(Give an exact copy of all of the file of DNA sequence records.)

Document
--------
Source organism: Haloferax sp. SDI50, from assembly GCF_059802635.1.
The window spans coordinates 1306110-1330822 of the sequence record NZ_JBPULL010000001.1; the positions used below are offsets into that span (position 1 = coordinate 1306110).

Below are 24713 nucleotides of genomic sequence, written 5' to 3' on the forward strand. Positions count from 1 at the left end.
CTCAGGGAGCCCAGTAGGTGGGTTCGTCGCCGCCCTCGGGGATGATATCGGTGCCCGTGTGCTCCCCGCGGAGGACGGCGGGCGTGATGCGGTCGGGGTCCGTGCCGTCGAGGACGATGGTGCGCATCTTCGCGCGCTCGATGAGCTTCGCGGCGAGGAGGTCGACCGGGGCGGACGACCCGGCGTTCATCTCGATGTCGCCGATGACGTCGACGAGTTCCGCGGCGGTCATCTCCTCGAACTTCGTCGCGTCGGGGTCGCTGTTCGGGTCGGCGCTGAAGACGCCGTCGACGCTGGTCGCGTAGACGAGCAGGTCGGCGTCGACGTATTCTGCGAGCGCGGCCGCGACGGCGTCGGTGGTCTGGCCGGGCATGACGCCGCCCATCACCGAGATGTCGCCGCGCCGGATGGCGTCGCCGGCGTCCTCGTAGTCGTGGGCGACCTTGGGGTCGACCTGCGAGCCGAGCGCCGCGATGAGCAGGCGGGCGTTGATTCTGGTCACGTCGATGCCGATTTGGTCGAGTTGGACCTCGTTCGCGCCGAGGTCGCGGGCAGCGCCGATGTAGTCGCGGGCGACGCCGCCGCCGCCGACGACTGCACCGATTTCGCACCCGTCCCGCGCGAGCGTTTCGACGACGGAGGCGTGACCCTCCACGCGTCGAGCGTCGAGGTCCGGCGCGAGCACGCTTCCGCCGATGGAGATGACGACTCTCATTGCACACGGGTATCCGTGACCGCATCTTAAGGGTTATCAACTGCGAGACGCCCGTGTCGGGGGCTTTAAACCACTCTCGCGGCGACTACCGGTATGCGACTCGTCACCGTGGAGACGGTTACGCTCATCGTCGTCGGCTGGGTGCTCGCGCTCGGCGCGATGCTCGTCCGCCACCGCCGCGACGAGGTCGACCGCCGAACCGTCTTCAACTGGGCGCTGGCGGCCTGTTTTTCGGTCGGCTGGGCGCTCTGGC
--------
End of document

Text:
Source organism: Haloferax sp. SDI50, from assembly GCF_059802635.1.
The window spans coordinates 1306110-1330822 of the sequence record NZ_JBPULL010000001.1; the positions used below are offsets into that span (position 1 = coordinate 1306110).

Below are 24713 nucleotides of genomic sequence, written 5' to 3' on the forward strand. Positions count from 1 at the left end.
CTCAGGGAGCCCAGTAGGTGGGTTCGTCGCCGCCCTCGGGGATGATATCGGTGCCCGTGTGCTCCCCGCGGAGGACGGCGGGCGTGATGCGGTCGGGGTCCGTGCCGTCGAGGACGATGGTGCGCATCTTCGCGCGCTCGATGAGCTTCGCGGCGAGGAGGTCGACCGGGGCGGACGACCCGGCGTTCATCTCGATGTCGCCGATGACGTCGACGAGTTCCGCGGCGGTCATCTCCTCGAACTTCGTCGCGTCGGGGTCGCTGTTCGGGTCGGCGCTGAAGACGCCGTCGACGCTGGTCGCGTAGACGAGCAGGTCGGCGTCGACGTATTCTGCGAGCGCGGCCGCGACGGCGTCGGTGGTCTGGCCGGGCATGACGCCGCCCATCACCGAGATGTCGCCGCGCCGGATGGCGTCGCCGGCGTCCTCGTAGTCGTGGGCGACCTTGGGGTCGACCTGCGAGCCGAGCGCCGCGATGAGCAGGCGGGCGTTGATTCTGGTCACGTCGATGCCGATTTGGTCGAGTTGGACCTCGTTCGCGCCGAGGTCGCGGGCAGCGCCGATGTAGTCGCGGGCGACGCCGCCGCCGCCGACGACTGCACCGATTTCGCACCCGTCCCGCGCGAGCGTTTCGACGACGGAGGCGTGACCCTCCACGCGTCGAGCGTCGAGGTCCGGCGCGAGCACGCTTCCGCCGATGGAGATGACGACTCTCATTGCACACGGGTATCCGTGACCGCATCTTAAGGGTTATCAACTGCGAGACGCCCGTGTCGGGGGCTTTAAACCACTCTCGCGGCGACTACCGGTATGCGACTCGTCACCGTGGAGACGGTTACGCTCATCGTCGTCGGCTGGGTGCTCGCGCTCGGCGCGATGCTCGTCCGCCACCGCCGCGACGAGGTCGACCGCCGAACCGTCTTCAACTGGGCGCTGGCGGCCTGTTTTTCGGTCGGCTGGGCGCTCTGGC